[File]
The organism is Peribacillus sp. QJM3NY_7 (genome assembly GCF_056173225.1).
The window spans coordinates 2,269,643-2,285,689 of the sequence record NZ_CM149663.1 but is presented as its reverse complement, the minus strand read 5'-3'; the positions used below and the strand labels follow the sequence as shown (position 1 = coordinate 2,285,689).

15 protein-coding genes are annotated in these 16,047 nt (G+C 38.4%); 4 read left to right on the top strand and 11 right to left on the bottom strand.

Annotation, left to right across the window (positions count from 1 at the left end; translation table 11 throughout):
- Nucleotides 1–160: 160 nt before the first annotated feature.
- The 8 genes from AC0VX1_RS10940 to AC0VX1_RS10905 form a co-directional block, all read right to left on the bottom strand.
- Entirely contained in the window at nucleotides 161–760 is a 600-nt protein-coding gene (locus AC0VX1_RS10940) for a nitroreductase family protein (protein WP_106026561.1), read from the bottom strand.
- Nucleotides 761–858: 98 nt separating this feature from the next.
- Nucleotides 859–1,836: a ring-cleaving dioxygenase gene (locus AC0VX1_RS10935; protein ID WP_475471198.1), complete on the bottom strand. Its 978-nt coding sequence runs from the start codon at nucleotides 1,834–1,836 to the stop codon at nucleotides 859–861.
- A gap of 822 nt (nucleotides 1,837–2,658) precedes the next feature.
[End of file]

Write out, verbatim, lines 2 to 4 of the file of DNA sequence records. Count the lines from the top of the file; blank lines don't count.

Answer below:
The window spans coordinates 2,269,643-2,285,689 of the sequence record NZ_CM149663.1 but is presented as its reverse complement, the minus strand read 5'-3'; the positions used below and the strand labels follow the sequence as shown (position 1 = coordinate 2,285,689).

15 protein-coding genes are annotated in these 16,047 nt (G+C 38.4%); 4 read left to right on the top strand and 11 right to left on the bottom strand.

Annotation, left to right across the window (positions count from 1 at the left end; translation table 11 throughout):